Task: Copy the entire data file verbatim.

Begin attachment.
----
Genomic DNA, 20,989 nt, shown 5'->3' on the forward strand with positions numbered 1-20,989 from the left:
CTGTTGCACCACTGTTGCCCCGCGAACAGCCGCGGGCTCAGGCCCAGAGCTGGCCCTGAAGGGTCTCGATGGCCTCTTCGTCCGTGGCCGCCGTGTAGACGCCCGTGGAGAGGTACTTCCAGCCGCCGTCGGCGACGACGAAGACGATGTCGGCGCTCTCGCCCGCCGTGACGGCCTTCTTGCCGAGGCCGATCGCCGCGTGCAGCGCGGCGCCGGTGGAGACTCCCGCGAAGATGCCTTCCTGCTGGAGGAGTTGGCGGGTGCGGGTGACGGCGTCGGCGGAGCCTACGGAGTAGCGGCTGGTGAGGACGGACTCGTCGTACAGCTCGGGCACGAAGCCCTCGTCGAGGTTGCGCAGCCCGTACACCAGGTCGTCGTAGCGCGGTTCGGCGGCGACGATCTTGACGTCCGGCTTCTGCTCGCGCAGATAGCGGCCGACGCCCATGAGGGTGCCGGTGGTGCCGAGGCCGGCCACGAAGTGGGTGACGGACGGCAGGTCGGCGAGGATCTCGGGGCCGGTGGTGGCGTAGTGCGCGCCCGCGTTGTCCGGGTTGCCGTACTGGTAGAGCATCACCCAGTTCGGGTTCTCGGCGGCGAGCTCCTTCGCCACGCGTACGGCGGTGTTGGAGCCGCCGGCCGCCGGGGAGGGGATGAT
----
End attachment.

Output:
Genomic DNA, 20,989 nt, shown 5'->3' on the forward strand with positions numbered 1-20,989 from the left:
CTGTTGCACCACTGTTGCCCCGCGAACAGCCGCGGGCTCAGGCCCAGAGCTGGCCCTGAAGGGTCTCGATGGCCTCTTCGTCCGTGGCCGCCGTGTAGACGCCCGTGGAGAGGTACTTCCAGCCGCCGTCGGCGACGACGAAGACGATGTCGGCGCTCTCGCCCGCCGTGACGGCCTTCTTGCCGAGGCCGATCGCCGCGTGCAGCGCGGCGCCGGTGGAGACTCCCGCGAAGATGCCTTCCTGCTGGAGGAGTTGGCGGGTGCGGGTGACGGCGTCGGCGGAGCCTACGGAGTAGCGGCTGGTGAGGACGGACTCGTCGTACAGCTCGGGCACGAAGCCCTCGTCGAGGTTGCGCAGCCCGTACACCAGGTCGTCGTAGCGCGGTTCGGCGGCGACGATCTTGACGTCCGGCTTCTGCTCGCGCAGATAGCGGCCGACGCCCATGAGGGTGCCGGTGGTGCCGAGGCCGGCCACGAAGTGGGTGACGGACGGCAGGTCGGCGAGGATCTCGGGGCCGGTGGTGGCGTAGTGCGCGCCCGCGTTGTCCGGGTTGCCGTACTGGTAGAGCATCACCCAGTTCGGGTTCTCGGCGGCGAGCTCCTTCGCCACGCGTACGGCGGTGTTGGAGCCGCCGGCCGCCGGGGAGGGGATGAT